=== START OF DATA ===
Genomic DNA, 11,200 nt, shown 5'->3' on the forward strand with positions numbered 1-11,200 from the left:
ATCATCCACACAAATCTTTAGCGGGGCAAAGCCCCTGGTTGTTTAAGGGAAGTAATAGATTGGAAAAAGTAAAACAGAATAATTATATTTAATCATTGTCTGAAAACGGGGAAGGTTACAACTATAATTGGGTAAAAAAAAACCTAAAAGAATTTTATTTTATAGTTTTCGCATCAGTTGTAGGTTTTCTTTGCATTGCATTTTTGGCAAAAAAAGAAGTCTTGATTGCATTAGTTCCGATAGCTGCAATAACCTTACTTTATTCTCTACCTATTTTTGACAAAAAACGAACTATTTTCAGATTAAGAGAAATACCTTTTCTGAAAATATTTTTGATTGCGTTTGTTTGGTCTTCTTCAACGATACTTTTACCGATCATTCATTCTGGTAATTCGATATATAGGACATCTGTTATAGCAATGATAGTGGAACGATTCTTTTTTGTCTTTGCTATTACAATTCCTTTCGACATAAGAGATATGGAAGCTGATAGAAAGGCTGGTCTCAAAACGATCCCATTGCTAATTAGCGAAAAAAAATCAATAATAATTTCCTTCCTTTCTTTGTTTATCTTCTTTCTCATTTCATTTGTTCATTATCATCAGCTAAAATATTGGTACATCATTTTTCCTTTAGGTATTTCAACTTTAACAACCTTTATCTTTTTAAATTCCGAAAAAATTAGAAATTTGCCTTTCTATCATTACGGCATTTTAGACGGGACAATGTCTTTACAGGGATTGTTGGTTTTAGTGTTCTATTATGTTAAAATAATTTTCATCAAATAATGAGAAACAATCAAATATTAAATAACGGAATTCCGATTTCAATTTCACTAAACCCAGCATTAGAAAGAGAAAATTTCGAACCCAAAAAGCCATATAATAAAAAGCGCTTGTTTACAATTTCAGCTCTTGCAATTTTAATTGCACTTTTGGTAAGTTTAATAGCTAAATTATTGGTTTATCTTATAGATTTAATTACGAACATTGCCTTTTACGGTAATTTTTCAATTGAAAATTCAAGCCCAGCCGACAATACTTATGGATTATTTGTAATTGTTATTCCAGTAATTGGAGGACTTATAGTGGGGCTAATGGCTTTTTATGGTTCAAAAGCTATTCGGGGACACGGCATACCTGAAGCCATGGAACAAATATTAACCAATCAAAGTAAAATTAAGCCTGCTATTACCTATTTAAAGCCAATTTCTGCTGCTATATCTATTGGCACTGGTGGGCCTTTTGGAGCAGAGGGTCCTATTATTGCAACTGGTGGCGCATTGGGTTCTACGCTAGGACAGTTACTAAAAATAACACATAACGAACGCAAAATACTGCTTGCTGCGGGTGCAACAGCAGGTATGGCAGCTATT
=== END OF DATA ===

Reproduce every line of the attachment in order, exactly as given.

Genomic DNA, 11,200 nt, shown 5'->3' on the forward strand with positions numbered 1-11,200 from the left:
ATCATCCACACAAATCTTTAGCGGGGCAAAGCCCCTGGTTGTTTAAGGGAAGTAATAGATTGGAAAAAGTAAAACAGAATAATTATATTTAATCATTGTCTGAAAACGGGGAAGGTTACAACTATAATTGGGTAAAAAAAAACCTAAAAGAATTTTATTTTATAGTTTTCGCATCAGTTGTAGGTTTTCTTTGCATTGCATTTTTGGCAAAAAAAGAAGTCTTGATTGCATTAGTTCCGATAGCTGCAATAACCTTACTTTATTCTCTACCTATTTTTGACAAAAAACGAACTATTTTCAGATTAAGAGAAATACCTTTTCTGAAAATATTTTTGATTGCGTTTGTTTGGTCTTCTTCAACGATACTTTTACCGATCATTCATTCTGGTAATTCGATATATAGGACATCTGTTATAGCAATGATAGTGGAACGATTCTTTTTTGTCTTTGCTATTACAATTCCTTTCGACATAAGAGATATGGAAGCTGATAGAAAGGCTGGTCTCAAAACGATCCCATTGCTAATTAGCGAAAAAAAATCAATAATAATTTCCTTCCTTTCTTTGTTTATCTTCTTTCTCATTTCATTTGTTCATTATCATCAGCTAAAATATTGGTACATCATTTTTCCTTTAGGTATTTCAACTTTAACAACCTTTATCTTTTTAAATTCCGAAAAAATTAGAAATTTGCCTTTCTATCATTACGGCATTTTAGACGGGACAATGTCTTTACAGGGATTGTTGGTTTTAGTGTTCTATTATGTTAAAATAATTTTCATCAAATAATGAGAAACAATCAAATATTAAATAACGGAATTCCGATTTCAATTTCACTAAACCCAGCATTAGAAAGAGAAAATTTCGAACCCAAAAAGCCATATAATAAAAAGCGCTTGTTTACAATTTCAGCTCTTGCAATTTTAATTGCACTTTTGGTAAGTTTAATAGCTAAATTATTGGTTTATCTTATAGATTTAATTACGAACATTGCCTTTTACGGTAATTTTTCAATTGAAAATTCAAGCCCAGCCGACAATACTTATGGATTATTTGTAATTGTTATTCCAGTAATTGGAGGACTTATAGTGGGGCTAATGGCTTTTTATGGTTCAAAAGCTATTCGGGGACACGGCATACCTGAAGCCATGGAACAAATATTAACCAATCAAAGTAAAATTAAGCCTGCTATTACCTATTTAAAGCCAATTTCTGCTGCTATATCTATTGGCACTGGTGGGCCTTTTGGAGCAGAGGGTCCTATTATTGCAACTGGTGGCGCATTGGGTTCTACGCTAGGACAGTTACTAAAAATAACACATAACGAACGCAAAATACTGCTTGCTGCGGGTGCAACAGCAGGTATGGCAGCTATT